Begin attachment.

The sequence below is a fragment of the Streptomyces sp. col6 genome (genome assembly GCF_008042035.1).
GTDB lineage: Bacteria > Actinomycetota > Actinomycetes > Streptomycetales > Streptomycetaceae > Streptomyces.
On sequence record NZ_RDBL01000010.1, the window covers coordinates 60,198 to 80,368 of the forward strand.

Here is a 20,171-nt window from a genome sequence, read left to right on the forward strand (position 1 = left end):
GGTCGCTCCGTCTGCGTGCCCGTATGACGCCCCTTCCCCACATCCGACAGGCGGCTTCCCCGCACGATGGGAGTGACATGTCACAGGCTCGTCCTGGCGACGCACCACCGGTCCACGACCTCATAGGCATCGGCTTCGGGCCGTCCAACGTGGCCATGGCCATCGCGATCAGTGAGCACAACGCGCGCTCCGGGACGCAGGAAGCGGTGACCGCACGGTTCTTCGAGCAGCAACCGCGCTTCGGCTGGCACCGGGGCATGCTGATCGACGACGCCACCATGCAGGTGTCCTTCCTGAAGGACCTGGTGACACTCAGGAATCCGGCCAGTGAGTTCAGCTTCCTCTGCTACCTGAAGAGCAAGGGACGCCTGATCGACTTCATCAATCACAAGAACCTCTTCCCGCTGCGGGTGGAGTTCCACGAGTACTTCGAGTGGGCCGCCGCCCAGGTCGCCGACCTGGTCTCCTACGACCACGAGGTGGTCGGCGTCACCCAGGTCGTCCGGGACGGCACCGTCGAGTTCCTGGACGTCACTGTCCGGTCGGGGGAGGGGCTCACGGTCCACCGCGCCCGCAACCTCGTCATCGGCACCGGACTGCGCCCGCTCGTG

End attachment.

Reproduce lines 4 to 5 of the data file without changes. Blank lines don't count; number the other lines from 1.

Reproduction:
Here is a 20,171-nt window from a genome sequence, read left to right on the forward strand (position 1 = left end):
GGTCGCTCCGTCTGCGTGCCCGTATGACGCCCCTTCCCCACATCCGACAGGCGGCTTCCCCGCACGATGGGAGTGACATGTCACAGGCTCGTCCTGGCGACGCACCACCGGTCCACGACCTCATAGGCATCGGCTTCGGGCCGTCCAACGTGGCCATGGCCATCGCGATCAGTGAGCACAACGCGCGCTCCGGGACGCAGGAAGCGGTGACCGCACGGTTCTTCGAGCAGCAACCGCGCTTCGGCTGGCACCGGGGCATGCTGATCGACGACGCCACCATGCAGGTGTCCTTCCTGAAGGACCTGGTGACACTCAGGAATCCGGCCAGTGAGTTCAGCTTCCTCTGCTACCTGAAGAGCAAGGGACGCCTGATCGACTTCATCAATCACAAGAACCTCTTCCCGCTGCGGGTGGAGTTCCACGAGTACTTCGAGTGGGCCGCCGCCCAGGTCGCCGACCTGGTCTCCTACGACCACGAGGTGGTCGGCGTCACCCAGGTCGTCCGGGACGGCACCGTCGAGTTCCTGGACGTCACTGTCCGGTCGGGGGAGGGGCTCACGGTCCACCGCGCCCGCAACCTCGTCATCGGCACCGGACTGCGCCCGCTCGTG